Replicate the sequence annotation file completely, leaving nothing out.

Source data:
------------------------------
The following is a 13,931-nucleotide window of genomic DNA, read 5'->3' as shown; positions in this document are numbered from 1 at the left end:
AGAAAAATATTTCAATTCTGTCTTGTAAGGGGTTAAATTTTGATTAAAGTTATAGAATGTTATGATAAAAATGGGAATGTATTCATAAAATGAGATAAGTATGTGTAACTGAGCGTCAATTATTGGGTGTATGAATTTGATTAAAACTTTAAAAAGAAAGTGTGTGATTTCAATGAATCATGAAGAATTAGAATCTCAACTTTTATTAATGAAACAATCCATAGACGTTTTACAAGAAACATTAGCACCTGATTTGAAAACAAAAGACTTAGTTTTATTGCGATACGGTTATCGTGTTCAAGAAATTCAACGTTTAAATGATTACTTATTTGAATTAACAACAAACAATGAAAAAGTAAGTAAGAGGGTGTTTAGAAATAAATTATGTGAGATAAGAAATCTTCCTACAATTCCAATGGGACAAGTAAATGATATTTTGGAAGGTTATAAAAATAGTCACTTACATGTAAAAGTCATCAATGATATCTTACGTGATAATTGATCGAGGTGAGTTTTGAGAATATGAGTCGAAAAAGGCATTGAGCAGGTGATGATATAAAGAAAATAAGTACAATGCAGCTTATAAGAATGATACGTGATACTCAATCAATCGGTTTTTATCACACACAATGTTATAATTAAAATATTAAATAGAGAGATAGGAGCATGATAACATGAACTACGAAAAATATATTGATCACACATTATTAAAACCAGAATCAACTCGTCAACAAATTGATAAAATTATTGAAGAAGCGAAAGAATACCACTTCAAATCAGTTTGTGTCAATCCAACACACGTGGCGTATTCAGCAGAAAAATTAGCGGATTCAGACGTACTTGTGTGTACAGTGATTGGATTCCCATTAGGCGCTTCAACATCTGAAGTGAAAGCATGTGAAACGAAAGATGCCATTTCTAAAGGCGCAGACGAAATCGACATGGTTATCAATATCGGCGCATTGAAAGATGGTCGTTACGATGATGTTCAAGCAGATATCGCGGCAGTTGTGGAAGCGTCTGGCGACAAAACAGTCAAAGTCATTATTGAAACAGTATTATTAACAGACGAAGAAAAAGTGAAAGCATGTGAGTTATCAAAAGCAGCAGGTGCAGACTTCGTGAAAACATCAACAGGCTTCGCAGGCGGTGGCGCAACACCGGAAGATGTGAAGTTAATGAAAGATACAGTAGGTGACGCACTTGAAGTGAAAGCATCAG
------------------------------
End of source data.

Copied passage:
The following is a 13,931-nucleotide window of genomic DNA, read 5'->3' as shown; positions in this document are numbered from 1 at the left end:
AGAAAAATATTTCAATTCTGTCTTGTAAGGGGTTAAATTTTGATTAAAGTTATAGAATGTTATGATAAAAATGGGAATGTATTCATAAAATGAGATAAGTATGTGTAACTGAGCGTCAATTATTGGGTGTATGAATTTGATTAAAACTTTAAAAAGAAAGTGTGTGATTTCAATGAATCATGAAGAATTAGAATCTCAACTTTTATTAATGAAACAATCCATAGACGTTTTACAAGAAACATTAGCACCTGATTTGAAAACAAAAGACTTAGTTTTATTGCGATACGGTTATCGTGTTCAAGAAATTCAACGTTTAAATGATTACTTATTTGAATTAACAACAAACAATGAAAAAGTAAGTAAGAGGGTGTTTAGAAATAAATTATGTGAGATAAGAAATCTTCCTACAATTCCAATGGGACAAGTAAATGATATTTTGGAAGGTTATAAAAATAGTCACTTACATGTAAAAGTCATCAATGATATCTTACGTGATAATTGATCGAGGTGAGTTTTGAGAATATGAGTCGAAAAAGGCATTGAGCAGGTGATGATATAAAGAAAATAAGTACAATGCAGCTTATAAGAATGATACGTGATACTCAATCAATCGGTTTTTATCACACACAATGTTATAATTAAAATATTAAATAGAGAGATAGGAGCATGATAACATGAACTACGAAAAATATATTGATCACACATTATTAAAACCAGAATCAACTCGTCAACAAATTGATAAAATTATTGAAGAAGCGAAAGAATACCACTTCAAATCAGTTTGTGTCAATCCAACACACGTGGCGTATTCAGCAGAAAAATTAGCGGATTCAGACGTACTTGTGTGTACAGTGATTGGATTCCCATTAGGCGCTTCAACATCTGAAGTGAAAGCATGTGAAACGAAAGATGCCATTTCTAAAGGCGCAGACGAAATCGACATGGTTATCAATATCGGCGCATTGAAAGATGGTCGTTACGATGATGTTCAAGCAGATATCGCGGCAGTTGTGGAAGCGTCTGGCGACAAAACAGTCAAAGTCATTATTGAAACAGTATTATTAACAGACGAAGAAAAAGTGAAAGCATGTGAGTTATCAAAAGCAGCAGGTGCAGACTTCGTGAAAACATCAACAGGCTTCGCAGGCGGTGGCGCAACACCGGAAGATGTGAAGTTAATGAAAGATACAGTAGGTGACGCACTTGAAGTGAAAGCATCAG